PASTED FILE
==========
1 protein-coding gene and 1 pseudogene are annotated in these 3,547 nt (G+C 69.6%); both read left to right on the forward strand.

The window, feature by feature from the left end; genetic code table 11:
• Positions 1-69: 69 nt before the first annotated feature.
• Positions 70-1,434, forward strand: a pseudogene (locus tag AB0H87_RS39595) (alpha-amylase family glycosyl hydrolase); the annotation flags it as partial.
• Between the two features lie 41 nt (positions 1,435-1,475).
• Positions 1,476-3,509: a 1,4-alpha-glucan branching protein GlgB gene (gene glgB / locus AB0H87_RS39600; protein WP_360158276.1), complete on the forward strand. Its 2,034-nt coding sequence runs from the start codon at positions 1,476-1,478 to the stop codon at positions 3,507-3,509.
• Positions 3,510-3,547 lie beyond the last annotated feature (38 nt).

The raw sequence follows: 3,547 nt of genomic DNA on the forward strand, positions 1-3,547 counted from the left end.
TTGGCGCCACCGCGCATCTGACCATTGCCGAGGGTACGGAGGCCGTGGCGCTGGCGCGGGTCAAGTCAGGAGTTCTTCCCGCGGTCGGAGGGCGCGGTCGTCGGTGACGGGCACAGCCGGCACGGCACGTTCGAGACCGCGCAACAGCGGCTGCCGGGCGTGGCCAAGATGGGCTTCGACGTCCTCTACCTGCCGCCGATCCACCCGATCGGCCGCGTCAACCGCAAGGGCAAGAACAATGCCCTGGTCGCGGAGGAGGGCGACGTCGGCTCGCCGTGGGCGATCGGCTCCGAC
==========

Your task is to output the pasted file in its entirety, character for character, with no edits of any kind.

1 protein-coding gene and 1 pseudogene are annotated in these 3,547 nt (G+C 69.6%); both read left to right on the forward strand.

The window, feature by feature from the left end; genetic code table 11:
• Positions 1-69: 69 nt before the first annotated feature.
• Positions 70-1,434, forward strand: a pseudogene (locus tag AB0H87_RS39595) (alpha-amylase family glycosyl hydrolase); the annotation flags it as partial.
• Between the two features lie 41 nt (positions 1,435-1,475).
• Positions 1,476-3,509: a 1,4-alpha-glucan branching protein GlgB gene (gene glgB / locus AB0H87_RS39600; protein WP_360158276.1), complete on the forward strand. Its 2,034-nt coding sequence runs from the start codon at positions 1,476-1,478 to the stop codon at positions 3,507-3,509.
• Positions 3,510-3,547 lie beyond the last annotated feature (38 nt).

The raw sequence follows: 3,547 nt of genomic DNA on the forward strand, positions 1-3,547 counted from the left end.
TTGGCGCCACCGCGCATCTGACCATTGCCGAGGGTACGGAGGCCGTGGCGCTGGCGCGGGTCAAGTCAGGAGTTCTTCCCGCGGTCGGAGGGCGCGGTCGTCGGTGACGGGCACAGCCGGCACGGCACGTTCGAGACCGCGCAACAGCGGCTGCCGGGCGTGGCCAAGATGGGCTTCGACGTCCTCTACCTGCCGCCGATCCACCCGATCGGCCGCGTCAACCGCAAGGGCAAGAACAATGCCCTGGTCGCGGAGGAGGGCGACGTCGGCTCGCCGTGGGCGATCGGCTCCGAC